The advent of the high-tech era, marked by the proliferation of personal computing devices in the 90s, has brought about a social transformation whose effects are still not entirely understood. Communication has been thrust into instantaneity: real-time chat and mobile devices have rendered "snail mail" and more static forms of voice communication to a bygone era, and thoughtful long-form writing has to fight its way across a caustic sea of attention-seeking headlines and quips written in record time.

Now the former can easily be viewed as positive. Distances between friends and loved ones seem vastly diminished when they're nearly always available, and the barriers to meeting people with similar ideas and hobbies or those who share a love for $NICHE_GROUP (which brings its own problems beyond the scope of this essay) is a testament to its staying power. This was the naive idealism that fueled the early years of the Internet, that this new connectivity between the peoples of the Earth would foster growth, collaboration, and transformation across the world. It's the very definition of human nature: that our existence is compelled by and thrives on social collaboration; the Internet was going to thurst that into a new age and open the floodgates of these new channels.

That sentiment isn't incorrect or even misplaced, but like all things idealistic, that idea falls apart when faced with the material reality of our current society. What was meant to usher in a new era of human connection lasted at most a decade. Once the foundation of this new mode of production was set, the ruling class pounced. Under the guise of promoting human connection, the nascent forms of social media sites we see today were built up. Whether or not $SOCIAL_MEDIA_SITE was malicious or idealistic isn't the point, it's what it led to and was transformed into. Like any human creation in the Age of Capitalism, if it can be made profitable, it will be commodified.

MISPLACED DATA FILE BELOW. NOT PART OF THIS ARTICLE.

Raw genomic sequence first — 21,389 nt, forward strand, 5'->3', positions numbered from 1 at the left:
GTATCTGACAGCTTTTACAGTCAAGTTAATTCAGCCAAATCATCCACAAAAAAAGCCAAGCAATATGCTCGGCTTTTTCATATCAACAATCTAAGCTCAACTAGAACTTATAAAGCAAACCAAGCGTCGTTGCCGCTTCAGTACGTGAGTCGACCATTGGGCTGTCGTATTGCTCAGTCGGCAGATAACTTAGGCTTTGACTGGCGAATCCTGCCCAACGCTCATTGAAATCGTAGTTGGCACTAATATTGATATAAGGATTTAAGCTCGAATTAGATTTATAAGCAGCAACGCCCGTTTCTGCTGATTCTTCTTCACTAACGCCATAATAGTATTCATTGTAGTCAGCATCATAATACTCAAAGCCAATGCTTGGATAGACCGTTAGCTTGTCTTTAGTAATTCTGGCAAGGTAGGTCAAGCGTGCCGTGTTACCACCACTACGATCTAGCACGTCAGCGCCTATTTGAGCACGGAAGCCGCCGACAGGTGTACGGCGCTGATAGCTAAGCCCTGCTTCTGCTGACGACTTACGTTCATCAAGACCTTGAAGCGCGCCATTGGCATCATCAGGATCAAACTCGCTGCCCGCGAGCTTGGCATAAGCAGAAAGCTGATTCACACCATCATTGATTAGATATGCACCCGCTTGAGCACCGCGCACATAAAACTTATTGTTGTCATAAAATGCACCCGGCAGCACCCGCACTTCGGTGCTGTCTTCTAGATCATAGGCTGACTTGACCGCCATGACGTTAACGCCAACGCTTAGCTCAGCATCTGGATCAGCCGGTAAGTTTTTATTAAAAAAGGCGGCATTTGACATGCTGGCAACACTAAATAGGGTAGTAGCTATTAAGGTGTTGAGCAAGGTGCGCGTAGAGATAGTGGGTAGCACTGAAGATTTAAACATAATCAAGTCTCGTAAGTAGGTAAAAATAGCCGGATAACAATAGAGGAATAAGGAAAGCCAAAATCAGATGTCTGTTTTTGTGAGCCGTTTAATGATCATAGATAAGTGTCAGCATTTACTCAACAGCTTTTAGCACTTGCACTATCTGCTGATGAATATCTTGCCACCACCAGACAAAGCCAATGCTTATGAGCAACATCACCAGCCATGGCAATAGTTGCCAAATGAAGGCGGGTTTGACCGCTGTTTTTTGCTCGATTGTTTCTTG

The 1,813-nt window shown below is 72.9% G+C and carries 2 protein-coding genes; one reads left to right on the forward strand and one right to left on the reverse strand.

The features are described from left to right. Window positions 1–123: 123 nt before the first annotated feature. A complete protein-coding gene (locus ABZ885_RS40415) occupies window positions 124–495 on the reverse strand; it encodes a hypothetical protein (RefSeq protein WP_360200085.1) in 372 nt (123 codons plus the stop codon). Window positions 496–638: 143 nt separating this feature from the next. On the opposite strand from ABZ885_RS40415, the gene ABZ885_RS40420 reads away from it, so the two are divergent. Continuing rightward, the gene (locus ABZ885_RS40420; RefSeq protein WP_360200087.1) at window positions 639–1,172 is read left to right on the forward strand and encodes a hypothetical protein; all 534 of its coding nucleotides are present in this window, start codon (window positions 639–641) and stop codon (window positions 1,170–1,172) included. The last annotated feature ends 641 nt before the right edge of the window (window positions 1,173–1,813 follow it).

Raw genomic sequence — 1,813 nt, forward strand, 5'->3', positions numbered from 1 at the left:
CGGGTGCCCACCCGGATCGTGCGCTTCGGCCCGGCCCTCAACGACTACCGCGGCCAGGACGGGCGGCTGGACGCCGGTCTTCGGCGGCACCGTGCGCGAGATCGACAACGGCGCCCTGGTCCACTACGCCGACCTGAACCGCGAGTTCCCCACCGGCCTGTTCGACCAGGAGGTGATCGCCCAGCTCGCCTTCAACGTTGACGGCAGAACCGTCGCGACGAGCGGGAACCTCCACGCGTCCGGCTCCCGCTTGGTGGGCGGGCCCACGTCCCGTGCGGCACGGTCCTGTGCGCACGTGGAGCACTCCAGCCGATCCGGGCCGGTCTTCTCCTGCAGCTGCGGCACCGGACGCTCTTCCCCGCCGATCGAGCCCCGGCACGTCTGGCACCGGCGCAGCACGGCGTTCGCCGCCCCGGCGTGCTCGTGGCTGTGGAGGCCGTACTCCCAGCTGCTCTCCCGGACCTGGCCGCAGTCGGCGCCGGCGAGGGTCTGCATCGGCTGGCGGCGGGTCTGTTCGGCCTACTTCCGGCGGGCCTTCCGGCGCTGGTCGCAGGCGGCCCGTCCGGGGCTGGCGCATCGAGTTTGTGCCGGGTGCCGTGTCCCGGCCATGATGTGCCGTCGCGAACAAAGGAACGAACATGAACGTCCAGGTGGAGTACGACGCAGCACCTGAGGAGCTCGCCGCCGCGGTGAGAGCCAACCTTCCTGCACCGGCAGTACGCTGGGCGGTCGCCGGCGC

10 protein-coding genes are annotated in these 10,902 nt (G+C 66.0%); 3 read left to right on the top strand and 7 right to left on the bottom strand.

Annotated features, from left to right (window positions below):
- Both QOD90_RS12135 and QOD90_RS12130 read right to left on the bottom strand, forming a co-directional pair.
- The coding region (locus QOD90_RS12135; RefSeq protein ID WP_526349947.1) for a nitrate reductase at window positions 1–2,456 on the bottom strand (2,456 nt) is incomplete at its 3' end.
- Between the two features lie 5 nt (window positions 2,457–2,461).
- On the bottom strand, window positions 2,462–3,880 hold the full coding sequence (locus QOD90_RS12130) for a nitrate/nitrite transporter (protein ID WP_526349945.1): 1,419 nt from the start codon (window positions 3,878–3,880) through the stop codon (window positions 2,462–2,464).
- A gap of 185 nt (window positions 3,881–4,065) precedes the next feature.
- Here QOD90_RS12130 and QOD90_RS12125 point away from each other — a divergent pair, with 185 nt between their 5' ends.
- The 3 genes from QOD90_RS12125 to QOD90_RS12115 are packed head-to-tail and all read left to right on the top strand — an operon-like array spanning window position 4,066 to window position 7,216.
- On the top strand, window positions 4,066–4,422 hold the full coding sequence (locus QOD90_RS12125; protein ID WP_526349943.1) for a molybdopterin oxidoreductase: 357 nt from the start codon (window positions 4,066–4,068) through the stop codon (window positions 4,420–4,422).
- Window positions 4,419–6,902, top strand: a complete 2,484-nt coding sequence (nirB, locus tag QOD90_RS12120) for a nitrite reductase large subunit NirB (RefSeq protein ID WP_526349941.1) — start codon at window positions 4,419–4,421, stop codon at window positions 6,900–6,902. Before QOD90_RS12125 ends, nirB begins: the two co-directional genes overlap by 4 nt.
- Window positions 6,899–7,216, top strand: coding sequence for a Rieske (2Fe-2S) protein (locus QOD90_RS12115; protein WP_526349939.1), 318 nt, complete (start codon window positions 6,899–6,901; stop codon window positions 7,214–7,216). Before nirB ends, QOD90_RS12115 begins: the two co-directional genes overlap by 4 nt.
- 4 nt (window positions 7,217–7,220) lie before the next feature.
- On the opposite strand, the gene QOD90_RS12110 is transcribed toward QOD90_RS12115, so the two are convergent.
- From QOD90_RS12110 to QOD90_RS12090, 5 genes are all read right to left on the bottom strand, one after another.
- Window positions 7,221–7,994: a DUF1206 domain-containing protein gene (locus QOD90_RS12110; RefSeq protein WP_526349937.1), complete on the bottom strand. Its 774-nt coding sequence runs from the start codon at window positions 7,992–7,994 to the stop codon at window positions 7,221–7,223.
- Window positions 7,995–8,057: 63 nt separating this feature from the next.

Viewed from the imperial core, there seem to be three main social media sites that top the list in terms of popularity:

  • Facebook
  • Instagram
  • Twitter

Others that are regularly bunched up (and some even overtaking the "Big 3") include TikTok, Snapchat, Tumblr, Reddit, and even chat platforms like Discord and WhatsApp.

These sites are all entirely owned by some corporation, whether they are publically traded entities or not. Corporations do not exist to provide human necessities, they're the means to and end for the ruling class to dominate over the majority by subjugation through wage-labor and the generation of profit; they do not provide these services out of the goodness of their hearts or with the idealist spirit of the early Internet.

These services' management are entirely out of the hands of those who use it. They are, in essence, walled-off meadows giving the illusion of genuine human communication, while their masters view these meadows from above, regulating them to cater to the whims of not its users but those who stand to gain from its profit.

These sites feed off this interaction, draining it and disfiguring it into a mockery of what it means to be human. New "features" are brought in regularly to attempt to garner more attention away from their competitors, denigrating would-be connections to a barrage of dopamine-spiking likes and upvotes. The meadows hide what in actuality is a battleground of individuals fighting each other for clout, a cacophany of voices shouting over each other while advertisers take every piece of data they can to churn out as much profit as possible.